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2017 OECD Economic Surveys: Switzerland 2017

image of OECD Economic Surveys: Switzerland 2017

Switzerland continues to provide its citizens with a high standard of living. The economy has shown considerable resilience, most recently to the exchange rate appreciation in 2015. Nevertheless, growth has been too slow to absorb spare capacity or raise income per capita meaningfully. Unconventional monetary policies have helped return inflation to positive territory, but pose other risks. Fiscal policy is sound, and the federal fiscal rule has helped lower public indebtedness but it implies that spending priorities must be funded from other areas. Labour productivity growth has been falling since the late-1990s to be one-third of the OECD average rate in the past decade. Swiss R&D and innovation are top-ranked but need to be more widespread. Frontier firms’ labour productivity has diverged from the rest. The Swiss education and training system is well regarded and has contributed to high employment rates. However, it is being increasingly challenged by the ever-growing demand for high-skilled workers along with the changing nature of work. Maintaining and raising living standards will require policies to restore productivity growth and ensure that the skills training and lifelong learning system is nimble.

SPECIAL FEATURES: BOOSTING PRODUCTIVITY; MEETING SKILLS NEEDS

 

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Boosting productivity in Switzerland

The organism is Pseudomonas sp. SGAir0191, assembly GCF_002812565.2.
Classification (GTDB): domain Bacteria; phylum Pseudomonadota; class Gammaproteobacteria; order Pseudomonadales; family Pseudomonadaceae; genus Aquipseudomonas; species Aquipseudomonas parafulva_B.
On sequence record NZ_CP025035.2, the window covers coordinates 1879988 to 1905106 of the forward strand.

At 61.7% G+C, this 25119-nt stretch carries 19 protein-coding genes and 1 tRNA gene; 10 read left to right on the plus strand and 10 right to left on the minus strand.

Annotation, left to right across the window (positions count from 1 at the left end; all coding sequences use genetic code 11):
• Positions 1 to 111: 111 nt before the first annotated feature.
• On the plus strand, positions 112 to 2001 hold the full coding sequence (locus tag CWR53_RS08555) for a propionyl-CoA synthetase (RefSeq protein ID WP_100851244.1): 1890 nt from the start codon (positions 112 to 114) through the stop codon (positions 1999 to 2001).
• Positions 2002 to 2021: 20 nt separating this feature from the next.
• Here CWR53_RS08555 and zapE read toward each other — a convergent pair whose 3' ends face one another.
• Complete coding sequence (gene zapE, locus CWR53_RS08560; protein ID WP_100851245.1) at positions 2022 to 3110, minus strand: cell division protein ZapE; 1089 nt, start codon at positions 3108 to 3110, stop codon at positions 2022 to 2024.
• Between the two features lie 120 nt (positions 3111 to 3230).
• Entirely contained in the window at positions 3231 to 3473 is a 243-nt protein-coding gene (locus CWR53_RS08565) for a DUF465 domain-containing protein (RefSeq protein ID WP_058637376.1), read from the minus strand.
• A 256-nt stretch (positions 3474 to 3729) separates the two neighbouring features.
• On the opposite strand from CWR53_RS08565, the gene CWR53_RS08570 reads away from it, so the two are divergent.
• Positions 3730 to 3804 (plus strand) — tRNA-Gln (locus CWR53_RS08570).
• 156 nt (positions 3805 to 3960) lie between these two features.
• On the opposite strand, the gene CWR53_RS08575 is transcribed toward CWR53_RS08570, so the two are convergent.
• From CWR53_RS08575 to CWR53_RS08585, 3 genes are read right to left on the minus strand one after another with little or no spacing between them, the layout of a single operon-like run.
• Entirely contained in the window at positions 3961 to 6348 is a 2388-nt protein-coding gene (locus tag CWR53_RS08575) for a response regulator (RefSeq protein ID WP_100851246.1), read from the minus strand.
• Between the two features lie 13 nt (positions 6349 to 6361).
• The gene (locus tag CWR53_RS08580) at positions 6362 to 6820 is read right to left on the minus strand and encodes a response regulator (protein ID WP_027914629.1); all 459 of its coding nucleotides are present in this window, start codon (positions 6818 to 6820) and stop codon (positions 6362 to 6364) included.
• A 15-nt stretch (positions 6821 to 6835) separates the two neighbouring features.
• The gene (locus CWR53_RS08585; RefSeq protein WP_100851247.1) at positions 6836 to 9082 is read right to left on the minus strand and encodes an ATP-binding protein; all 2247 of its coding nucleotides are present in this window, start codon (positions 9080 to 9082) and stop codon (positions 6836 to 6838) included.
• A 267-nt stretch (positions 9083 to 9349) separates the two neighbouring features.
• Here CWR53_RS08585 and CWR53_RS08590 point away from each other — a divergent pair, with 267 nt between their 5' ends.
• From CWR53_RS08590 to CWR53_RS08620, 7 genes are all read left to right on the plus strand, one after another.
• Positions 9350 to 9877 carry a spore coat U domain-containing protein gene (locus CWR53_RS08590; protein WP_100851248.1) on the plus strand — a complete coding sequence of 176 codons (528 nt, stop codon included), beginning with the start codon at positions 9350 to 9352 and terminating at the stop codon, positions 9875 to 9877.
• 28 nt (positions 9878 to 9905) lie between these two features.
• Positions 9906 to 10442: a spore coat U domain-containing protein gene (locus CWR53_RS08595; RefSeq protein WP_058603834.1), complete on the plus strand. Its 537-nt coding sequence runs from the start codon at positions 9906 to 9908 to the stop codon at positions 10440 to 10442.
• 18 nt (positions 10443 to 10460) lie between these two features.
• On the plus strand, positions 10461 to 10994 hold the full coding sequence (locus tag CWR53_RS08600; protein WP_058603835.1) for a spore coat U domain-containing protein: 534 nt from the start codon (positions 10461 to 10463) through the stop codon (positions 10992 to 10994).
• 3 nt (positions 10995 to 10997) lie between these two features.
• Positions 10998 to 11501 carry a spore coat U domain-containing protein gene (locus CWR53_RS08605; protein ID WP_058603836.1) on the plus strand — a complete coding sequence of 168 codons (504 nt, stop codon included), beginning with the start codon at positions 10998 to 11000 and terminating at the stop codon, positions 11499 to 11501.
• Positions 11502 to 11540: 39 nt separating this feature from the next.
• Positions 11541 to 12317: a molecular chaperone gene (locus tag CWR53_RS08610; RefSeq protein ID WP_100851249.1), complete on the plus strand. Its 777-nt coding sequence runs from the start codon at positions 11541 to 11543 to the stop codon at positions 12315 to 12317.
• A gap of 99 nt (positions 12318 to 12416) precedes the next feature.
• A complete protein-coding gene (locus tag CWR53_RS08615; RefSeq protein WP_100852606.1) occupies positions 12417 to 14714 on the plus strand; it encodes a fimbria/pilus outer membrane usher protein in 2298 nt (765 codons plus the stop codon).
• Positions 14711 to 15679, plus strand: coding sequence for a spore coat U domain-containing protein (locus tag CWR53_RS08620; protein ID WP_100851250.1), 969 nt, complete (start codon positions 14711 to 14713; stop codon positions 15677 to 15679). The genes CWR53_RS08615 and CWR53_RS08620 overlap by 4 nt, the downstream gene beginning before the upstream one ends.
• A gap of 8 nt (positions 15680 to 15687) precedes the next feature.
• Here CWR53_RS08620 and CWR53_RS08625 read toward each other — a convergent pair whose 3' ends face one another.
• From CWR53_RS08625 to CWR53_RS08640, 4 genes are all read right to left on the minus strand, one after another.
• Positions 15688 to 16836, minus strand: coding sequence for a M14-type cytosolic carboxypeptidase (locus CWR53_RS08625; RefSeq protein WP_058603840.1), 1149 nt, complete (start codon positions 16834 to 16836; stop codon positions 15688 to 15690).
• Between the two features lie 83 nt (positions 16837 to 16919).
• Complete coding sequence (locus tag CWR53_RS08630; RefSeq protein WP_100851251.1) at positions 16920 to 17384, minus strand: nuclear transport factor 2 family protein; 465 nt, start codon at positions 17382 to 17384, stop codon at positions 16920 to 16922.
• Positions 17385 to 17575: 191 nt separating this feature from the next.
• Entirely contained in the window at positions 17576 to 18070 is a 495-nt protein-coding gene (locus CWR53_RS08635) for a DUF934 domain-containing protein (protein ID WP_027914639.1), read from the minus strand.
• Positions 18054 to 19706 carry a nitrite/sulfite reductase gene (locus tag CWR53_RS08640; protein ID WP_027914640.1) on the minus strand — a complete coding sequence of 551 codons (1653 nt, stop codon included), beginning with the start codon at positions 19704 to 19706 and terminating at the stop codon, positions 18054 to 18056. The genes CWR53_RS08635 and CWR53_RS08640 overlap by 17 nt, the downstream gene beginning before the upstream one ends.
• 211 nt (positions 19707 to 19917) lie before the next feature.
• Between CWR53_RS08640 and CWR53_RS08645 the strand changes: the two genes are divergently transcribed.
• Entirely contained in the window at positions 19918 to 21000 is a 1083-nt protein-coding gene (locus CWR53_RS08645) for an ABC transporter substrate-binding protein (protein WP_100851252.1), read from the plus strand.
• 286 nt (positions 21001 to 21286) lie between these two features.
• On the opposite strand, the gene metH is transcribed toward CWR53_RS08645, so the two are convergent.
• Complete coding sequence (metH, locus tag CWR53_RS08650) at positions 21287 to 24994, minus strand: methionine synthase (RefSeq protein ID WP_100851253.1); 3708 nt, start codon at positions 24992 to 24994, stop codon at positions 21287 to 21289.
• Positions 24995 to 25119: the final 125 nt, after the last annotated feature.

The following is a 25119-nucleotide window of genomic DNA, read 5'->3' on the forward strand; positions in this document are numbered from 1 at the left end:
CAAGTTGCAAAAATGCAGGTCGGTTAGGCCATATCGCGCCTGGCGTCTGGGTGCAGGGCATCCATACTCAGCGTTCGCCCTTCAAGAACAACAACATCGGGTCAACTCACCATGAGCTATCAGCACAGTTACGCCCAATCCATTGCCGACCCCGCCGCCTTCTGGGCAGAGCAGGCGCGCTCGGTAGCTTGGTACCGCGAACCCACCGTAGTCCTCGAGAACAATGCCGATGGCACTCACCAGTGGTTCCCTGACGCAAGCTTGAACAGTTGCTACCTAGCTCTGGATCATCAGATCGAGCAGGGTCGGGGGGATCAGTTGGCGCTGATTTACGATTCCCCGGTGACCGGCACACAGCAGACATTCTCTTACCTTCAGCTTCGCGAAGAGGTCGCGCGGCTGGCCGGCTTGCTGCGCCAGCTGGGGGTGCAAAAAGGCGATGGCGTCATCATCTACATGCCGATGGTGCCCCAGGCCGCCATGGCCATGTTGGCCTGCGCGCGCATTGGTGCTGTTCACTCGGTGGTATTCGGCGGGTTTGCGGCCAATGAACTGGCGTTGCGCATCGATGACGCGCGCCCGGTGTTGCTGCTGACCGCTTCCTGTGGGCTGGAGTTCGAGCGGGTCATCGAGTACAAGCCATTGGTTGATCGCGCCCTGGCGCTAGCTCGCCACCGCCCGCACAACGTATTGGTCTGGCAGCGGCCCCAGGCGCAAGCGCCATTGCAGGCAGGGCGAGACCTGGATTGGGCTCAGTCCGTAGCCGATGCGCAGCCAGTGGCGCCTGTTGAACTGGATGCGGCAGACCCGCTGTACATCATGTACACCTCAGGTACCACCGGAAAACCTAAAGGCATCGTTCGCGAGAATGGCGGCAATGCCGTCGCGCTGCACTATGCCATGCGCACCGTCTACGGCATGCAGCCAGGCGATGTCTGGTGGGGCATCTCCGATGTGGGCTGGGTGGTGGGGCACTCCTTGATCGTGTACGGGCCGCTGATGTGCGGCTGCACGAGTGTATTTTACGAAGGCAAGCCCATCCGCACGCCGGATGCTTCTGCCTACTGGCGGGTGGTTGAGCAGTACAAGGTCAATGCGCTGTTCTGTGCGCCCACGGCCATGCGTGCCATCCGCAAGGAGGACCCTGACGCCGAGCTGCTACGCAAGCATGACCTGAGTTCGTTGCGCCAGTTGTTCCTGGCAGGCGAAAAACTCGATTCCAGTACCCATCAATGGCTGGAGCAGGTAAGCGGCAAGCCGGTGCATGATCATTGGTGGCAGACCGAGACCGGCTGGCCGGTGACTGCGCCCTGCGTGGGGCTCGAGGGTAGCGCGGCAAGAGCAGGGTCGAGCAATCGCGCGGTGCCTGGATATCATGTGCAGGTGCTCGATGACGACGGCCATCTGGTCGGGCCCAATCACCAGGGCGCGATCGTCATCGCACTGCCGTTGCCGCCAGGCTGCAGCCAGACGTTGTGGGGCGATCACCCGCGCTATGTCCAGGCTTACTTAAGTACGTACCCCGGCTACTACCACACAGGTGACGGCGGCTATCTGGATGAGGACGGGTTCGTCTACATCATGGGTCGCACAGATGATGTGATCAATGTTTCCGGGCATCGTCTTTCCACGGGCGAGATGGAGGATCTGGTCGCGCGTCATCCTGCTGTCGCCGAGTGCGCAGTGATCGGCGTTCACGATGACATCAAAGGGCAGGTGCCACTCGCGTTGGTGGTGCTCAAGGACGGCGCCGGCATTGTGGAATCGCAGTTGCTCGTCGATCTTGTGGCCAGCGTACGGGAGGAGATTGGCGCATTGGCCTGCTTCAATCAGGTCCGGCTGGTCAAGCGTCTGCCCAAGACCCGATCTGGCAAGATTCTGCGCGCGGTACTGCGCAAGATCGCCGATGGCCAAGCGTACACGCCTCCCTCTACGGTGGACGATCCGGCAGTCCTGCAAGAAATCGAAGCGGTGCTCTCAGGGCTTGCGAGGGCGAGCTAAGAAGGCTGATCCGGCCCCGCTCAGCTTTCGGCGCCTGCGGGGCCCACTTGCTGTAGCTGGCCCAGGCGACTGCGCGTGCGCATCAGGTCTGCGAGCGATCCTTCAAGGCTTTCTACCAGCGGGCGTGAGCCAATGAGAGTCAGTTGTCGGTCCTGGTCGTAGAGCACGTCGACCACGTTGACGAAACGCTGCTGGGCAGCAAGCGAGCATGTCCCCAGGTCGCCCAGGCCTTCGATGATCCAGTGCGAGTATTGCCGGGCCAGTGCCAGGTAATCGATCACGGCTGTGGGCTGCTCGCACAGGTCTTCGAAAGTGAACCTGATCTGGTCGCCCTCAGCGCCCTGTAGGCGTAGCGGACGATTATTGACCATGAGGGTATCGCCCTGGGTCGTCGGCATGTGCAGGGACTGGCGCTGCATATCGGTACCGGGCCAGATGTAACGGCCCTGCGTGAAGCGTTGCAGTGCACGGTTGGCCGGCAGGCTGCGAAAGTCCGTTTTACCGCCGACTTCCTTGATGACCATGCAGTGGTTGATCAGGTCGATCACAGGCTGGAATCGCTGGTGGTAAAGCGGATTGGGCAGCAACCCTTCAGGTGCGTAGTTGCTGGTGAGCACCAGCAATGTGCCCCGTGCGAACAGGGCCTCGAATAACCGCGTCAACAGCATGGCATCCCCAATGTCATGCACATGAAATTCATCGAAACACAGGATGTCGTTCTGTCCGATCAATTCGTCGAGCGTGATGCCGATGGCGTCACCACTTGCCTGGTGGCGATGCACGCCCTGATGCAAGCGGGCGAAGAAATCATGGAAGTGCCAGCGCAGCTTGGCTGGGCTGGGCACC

Swiss GDP per capita stands amongst the top OECD performers. However, to face medium-term challenges productivity developments will be key to allow the country to maintain its enviable position. Recent trends have not been favourable, with productivity growth underperforming peer countries. Based on macroeconomic analysis and supported by firm-level data, results point to a significant role for competition, innovation, education, firm characteristics and entrepreneurship. The regulatory environment is a crucial element driving productivity and could explain some of the differences across cantons. It is also an important factor for productivity differences across sectors. Other issues weighing on Switzerland’s future performance include risks from ageing, which can have major consequences on productivity via its influence on economic sectors and also via the age structure and the evolution of productivity through working life. Fully utilising the potential of underrepresented population segments would also be beneficial, notably encouraging full-time participation of women and better integrating immigrants. More enterprise creation could be achieved with increased entrepreneurship education, expanded non-bank financing and a reduced regulatory burden. R&D, while an obvious success in Switzerland, has apparently not produced commensurate returns in output. Diversification, more knowledge sharing, a stronger role for higher education institutions and promotion of start-ups would help reinforce the links from R&D to productivity.

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